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      Travis’ Takeaway: Lefty’s hospitality lob

    • Phil Mickelson ranks 24th on the PGA TOUR this season in scrambling at 61.73 percent. (Chris Condon/PGA TOUR) Phil Mickelson ranks 24th on the PGA TOUR this season in scrambling at 61.73 percent. (Chris Condon/PGA TOUR)

    Leave it to Phil Mickelson to steal the show even when he’s not in contention. During the second and third rounds of last week’s Barclays, Mickelson hit near identical drives off the cart path and onto the hospitality structure to the left of the par-4 fifth green at Ridgewood Country Club. Rather than take a free drop, "Phil the Thrill" opted to hit both shots off the hard, carpeted surface, the second time nearly getting the ball up and down for a birdie.

    Now, the likelihood of you ever playing a shot from a hospitality tent is slim to none, but there may be times when you have to hit a delicate little pitch off a hard, bare surface—such as hardpan or a waste bunker area. Thus, there’s something to be learned from Mickelson’s adventures in New Jersey.

    Had there been grass underneath his ball, you probably would’ve seen the high-speed version of the Mickelson Flop, in which Phil takes a big, healthy cut at the ball, allowing the clubhead to release early and pass his lead wrist just prior to impact. But because of the tight lie, he was forced to make a much more compact swing, hitting down on the ball with a slightly forward leaning shaft. By condensing his arm swing, he was able to hold off the release a little longer and keep the clubhead moving farther past the ball, imparting more green-grabbing spin. Consider that on his second attempt he was able to pull the string and suck the ball back several feet, leaving him with a downhill putt at birdie.

    Most amateurs, when facing a similar pitch off a tight lie, play the ball well back in their stance (much like a chip) and try to trap it. More often than not, the ball comes out too low with not enough spin. Phil plays the ball middle to slightly forward in his stance, with a wide-open clubface, but here’s the key—he gets his sternum over the ball by sliding his right hip forward just enough so that it’s over his right ankle. He still has a little side bend to his spine (to the left), but he leans his weight into his front leg, which helps restrict his arm swing and make it easier to contact the ball with a slightly forward leaning shaft.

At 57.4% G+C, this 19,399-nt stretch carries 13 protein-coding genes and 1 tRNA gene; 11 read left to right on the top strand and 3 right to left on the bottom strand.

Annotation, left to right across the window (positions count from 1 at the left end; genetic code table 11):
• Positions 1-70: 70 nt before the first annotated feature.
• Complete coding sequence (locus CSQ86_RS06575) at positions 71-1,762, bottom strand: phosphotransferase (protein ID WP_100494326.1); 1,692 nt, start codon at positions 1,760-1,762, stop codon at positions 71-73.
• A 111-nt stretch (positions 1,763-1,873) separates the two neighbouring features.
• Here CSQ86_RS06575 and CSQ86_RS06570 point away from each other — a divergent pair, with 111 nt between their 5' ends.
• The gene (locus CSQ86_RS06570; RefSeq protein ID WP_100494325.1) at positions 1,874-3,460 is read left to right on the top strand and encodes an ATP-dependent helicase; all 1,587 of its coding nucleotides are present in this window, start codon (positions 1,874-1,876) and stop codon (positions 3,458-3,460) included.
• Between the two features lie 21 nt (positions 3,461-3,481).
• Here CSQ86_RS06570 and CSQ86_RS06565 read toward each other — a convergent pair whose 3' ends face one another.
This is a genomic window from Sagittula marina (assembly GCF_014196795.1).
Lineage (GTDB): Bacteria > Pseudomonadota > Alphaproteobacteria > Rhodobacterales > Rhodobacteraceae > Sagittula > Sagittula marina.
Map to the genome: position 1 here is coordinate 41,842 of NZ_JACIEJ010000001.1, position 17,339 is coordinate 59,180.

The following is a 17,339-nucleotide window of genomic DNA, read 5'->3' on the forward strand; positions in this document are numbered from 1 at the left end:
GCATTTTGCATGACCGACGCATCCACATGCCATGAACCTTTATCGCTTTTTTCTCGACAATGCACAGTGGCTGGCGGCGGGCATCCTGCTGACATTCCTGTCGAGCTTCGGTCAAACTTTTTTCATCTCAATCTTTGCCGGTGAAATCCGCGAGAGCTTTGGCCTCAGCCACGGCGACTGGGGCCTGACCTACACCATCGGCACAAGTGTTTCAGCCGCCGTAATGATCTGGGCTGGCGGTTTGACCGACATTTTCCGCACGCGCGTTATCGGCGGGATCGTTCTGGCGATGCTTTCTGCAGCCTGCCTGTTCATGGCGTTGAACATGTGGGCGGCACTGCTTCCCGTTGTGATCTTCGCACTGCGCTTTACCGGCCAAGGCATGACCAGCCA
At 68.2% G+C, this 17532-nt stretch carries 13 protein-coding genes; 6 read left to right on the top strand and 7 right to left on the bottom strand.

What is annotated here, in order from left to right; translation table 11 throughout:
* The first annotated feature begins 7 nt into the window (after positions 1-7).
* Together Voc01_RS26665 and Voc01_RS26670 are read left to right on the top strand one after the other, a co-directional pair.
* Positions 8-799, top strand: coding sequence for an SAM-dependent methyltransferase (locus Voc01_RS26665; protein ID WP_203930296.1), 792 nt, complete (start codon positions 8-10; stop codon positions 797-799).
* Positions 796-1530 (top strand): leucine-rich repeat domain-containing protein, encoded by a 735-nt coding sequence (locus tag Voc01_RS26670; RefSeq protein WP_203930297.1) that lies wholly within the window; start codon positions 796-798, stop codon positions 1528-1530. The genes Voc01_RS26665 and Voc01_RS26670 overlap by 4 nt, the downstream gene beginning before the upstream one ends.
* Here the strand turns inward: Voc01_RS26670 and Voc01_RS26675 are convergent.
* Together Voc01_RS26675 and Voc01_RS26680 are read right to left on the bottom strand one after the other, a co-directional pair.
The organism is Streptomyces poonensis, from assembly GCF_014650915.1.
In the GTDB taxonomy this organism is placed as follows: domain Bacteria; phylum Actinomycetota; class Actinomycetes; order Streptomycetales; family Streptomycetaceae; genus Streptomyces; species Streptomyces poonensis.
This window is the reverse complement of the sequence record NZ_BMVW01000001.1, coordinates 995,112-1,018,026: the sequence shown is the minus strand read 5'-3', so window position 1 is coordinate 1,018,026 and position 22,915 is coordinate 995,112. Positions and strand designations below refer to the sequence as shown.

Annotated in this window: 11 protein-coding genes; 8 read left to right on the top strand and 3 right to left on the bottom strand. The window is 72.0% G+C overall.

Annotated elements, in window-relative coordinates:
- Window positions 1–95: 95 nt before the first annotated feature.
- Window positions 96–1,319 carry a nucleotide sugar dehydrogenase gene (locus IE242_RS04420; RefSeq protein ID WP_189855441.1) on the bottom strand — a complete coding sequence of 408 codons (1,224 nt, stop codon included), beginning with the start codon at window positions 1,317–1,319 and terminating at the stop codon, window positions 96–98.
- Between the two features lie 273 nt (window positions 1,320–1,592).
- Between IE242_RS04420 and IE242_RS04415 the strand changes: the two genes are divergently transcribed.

Try it Phil’s way the next time you face a delicate pitch off a tight lie. The likelihood of you compressing the ball and spinning it is much better if you keep your arm swing tight--about three-quarters back and through—rather than trying to trap it or flip the clubhead underneath the ball with a long, loose swing.

    Travis Fulton is Director of Instruction for all TOURAcademy locations nationwide. To learn more about Travis--voted one of “America’s Best Young Teachers” by Golf Digest--and to book a lesson, click here.

    Phil Mickelson thrills fans with shot from hospitality area at Barclays
    • Highlights

      Phil Mickelson thrills fans with shot from hospitality area at Barclays

    Phil Mickelson thrills fans with shot from hospitality area at Barclays
    • Highlights

      Phil Mickelson thrills fans with shot from hospitality area at Barclays

    Phil Mickelson "Oh no not again!"
    • Highlights

      Phil Mickelson "Oh no not again!"

    Phil Mickelson "Oh no not again!"
    • Highlights

      Phil Mickelson "Oh no not again!"

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